Small Dogs are Good with Children
Author: Carrie Plescan
Typically, dogs are valued for their obedience and usefulness. Many dog breeds have been raised for sport and for their qualities as hunters, herders and workers. Most of us, however, love dogs for the way they are so friendly, attentive and cuddlesome. Kids, especially, are gifted with pet dogs to be their toy or companion dogs. In fact, nowadays having a pet dog is considered a normal part of childhood in nearly all parts of the world.
There are several breeds of small dogs and puppies that are regarded as good companions for children. These are dogs that are kept not for the purpose of doing specific tasks but simply for the pleasure of their friendly company. These breeds typically have characteristic traits of being submissive or docile, attractive and pleasing to the eye, playful, affectionate and loyal.
Companion dogs can be large or small, but "toy" dogs are typically small. The practice of breeding and keeping small pretty dogs as pets can be traced back many centuries to the nobility in China who used them as court ornaments, as status symbols, and as gifts and tokens of goodwill between fiefdoms. These dogs were usually the Pekingese and the pug.
In more recent centuries, toy dogs became the house pets and children's companions that they are now. They are sometimes referred to generically as "lap dogs" because they are suitably small to be held in a person's arms or to lie on one's lap. (According to legend, lap dogs also were used as "comforters"-to give warmth to a person's abdomen and help digestion.)
Some of the more popular toy dog breeds are the following: basset hound, poodle, beagle, boxer, bulldog, Chihuahua, Shih Tzu, Pomeranian, Yorkie, Maltese, Bichon Frise, pit bull terrier, Tibetan spaniel, fox terrier, miniature schnauzer, and so forth. These dogs are also convenient to care for because they don't need vigorous exercise and can be taken almost anywhere. Note, though, that there are breeds that are small but are not very tolerant of children. These include the dachshund, Pekingese, Rottweiler and Chow Chow, which tend to have domineering temperaments.
To reiterate, a child who grows up without a pet is said to be missing a lot. But to select a good toy dog for your child and ensure a good match and healthy relationship between them, you will need to consider first whether the child is allergic to fur, and whether the dog should be kept indoors or should live outside. If your dwelling is rented, does the landlord allow pet dogs? Your choice of pet should consider the well-being of both your child and the dog by matching their respective natures or personality traits.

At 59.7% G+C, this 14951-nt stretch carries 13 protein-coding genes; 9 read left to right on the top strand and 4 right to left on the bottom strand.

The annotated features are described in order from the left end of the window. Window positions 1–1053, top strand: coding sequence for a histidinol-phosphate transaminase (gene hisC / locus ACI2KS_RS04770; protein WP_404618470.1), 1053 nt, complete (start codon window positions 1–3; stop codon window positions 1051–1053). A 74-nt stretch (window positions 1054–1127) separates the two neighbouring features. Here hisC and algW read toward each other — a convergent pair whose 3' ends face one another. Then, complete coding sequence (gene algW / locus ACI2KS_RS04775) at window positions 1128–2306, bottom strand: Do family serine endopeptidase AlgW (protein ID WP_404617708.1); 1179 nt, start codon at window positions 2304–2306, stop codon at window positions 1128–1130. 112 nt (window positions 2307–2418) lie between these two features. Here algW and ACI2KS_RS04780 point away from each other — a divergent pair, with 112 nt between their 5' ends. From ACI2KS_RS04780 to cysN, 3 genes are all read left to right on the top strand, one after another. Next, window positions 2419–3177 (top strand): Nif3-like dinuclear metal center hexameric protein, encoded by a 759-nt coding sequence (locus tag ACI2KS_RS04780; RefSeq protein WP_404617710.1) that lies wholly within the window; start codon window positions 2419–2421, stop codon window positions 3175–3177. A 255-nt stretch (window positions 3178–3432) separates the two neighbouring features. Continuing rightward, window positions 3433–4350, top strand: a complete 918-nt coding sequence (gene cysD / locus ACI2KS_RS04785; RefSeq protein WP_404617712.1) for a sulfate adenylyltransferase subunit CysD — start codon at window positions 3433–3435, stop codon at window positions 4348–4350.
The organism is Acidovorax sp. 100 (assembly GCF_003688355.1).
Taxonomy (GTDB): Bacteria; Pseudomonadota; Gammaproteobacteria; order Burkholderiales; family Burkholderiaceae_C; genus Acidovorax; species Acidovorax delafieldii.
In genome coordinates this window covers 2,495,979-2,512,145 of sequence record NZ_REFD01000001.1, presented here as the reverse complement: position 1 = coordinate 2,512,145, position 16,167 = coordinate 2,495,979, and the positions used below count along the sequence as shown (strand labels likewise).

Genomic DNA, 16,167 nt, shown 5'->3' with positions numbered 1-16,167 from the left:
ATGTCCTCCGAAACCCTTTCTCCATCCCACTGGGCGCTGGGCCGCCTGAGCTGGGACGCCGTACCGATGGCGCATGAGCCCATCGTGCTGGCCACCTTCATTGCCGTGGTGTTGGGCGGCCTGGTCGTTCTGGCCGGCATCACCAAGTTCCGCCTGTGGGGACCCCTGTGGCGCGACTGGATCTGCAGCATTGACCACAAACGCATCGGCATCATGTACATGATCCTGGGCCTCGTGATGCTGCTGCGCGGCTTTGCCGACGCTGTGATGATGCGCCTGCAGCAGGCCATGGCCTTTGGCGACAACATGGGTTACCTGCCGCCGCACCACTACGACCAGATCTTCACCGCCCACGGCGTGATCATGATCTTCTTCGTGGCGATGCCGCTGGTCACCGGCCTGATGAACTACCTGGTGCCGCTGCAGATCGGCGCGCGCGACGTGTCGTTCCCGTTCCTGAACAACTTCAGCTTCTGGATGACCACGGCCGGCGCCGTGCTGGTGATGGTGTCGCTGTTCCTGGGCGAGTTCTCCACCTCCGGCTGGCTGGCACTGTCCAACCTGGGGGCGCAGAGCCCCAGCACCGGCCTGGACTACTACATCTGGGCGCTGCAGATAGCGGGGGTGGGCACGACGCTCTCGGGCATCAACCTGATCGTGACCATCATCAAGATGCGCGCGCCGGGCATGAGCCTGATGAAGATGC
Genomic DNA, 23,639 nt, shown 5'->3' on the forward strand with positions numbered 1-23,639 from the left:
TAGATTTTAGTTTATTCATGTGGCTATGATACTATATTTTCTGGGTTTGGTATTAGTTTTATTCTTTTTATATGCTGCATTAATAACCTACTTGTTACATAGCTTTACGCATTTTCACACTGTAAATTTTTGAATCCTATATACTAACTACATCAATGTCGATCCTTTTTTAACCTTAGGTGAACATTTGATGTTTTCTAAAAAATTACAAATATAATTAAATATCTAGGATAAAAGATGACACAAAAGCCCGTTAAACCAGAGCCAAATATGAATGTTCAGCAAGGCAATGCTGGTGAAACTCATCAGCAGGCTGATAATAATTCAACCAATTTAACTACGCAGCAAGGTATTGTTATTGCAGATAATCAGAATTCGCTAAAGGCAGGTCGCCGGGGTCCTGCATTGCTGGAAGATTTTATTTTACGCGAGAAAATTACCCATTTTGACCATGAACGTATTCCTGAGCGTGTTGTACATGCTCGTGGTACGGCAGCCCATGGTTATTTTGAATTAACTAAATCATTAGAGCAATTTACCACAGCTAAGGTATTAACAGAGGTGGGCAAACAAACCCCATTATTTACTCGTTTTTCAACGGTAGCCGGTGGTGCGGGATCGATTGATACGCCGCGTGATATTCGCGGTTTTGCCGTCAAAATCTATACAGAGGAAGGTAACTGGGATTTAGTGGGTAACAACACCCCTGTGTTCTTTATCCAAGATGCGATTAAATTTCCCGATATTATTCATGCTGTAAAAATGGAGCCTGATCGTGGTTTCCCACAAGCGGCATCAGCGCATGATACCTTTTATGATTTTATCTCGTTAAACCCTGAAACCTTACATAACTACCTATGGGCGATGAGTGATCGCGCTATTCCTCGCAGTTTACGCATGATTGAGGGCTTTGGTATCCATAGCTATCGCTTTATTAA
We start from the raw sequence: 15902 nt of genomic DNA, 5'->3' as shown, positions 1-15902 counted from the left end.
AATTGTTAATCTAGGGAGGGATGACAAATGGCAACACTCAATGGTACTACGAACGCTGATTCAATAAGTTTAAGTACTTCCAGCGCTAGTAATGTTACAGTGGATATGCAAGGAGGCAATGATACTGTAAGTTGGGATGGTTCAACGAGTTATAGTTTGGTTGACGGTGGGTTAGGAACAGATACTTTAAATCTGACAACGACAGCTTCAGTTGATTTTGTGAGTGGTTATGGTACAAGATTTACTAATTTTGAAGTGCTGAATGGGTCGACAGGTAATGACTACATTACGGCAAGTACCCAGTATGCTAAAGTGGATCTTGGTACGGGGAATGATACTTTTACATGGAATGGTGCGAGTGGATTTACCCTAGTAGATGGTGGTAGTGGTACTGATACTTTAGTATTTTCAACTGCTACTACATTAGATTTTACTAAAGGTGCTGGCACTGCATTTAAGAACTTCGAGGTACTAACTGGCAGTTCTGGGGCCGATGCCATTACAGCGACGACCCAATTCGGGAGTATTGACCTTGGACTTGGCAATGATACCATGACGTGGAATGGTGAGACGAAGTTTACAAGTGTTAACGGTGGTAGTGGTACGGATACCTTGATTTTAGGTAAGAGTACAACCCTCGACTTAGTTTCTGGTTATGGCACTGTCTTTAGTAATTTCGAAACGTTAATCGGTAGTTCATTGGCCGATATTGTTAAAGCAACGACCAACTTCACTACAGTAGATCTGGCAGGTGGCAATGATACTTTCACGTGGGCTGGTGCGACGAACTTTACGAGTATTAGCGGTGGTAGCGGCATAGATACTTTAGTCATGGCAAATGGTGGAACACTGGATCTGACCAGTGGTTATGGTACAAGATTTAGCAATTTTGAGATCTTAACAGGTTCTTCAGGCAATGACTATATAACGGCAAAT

A second thing to look out for is the health of the pet. A healthy dog is generally happy and of peaceable temperament. It has a good appetite and its movements are full of energy and without pain. It has clear and bright eyes, a dry nose that is free of discharge, and a coat that is glossy and full. In time, you and your child will be able to tell when the dog is displaying a physical or behavioral abnormality and you should take proper action immediately.
Vaccinations are of course a necessity. They should be kept track of because the intended immunity will greatly diminish with time. Dogs also can carry hereditary diseases that will not be detected until they have reached the age of 18 months.
Then there is the matter of house-training and potty-training the dog, which you will need to take care of as well. Furthermore, in order to avoid having a reticent and unruly pet, you will need to impart some form of obedience training, and it needs to be done in such a way that the dog will take your child's commands, not only yours. Obedience training is said to be the foundation for solving almost any behavior problem and is recommended when a bond with the pet has been established. As a general rule, refer specific training needs to a professional dog trainer.
By showing your child that pet care is more than taking long walks together and feeding and grooming the dog, you will help your child gradually develop his or her sense of responsibility. When the child learns to ensure that the physical and emotional needs of his or her pet are met, it will contribute to the child's own emotional growth and learning about life.
About the author: Carrie Plescan is an animal lover finds high quality pet supplies at http://www.PetEssentialsDepot.com where you will find top quality dog, cat, bird, aquarium, and small animal products. Pet Essentials Depot donates a portion of every sale to animal and dog rescue shelters.
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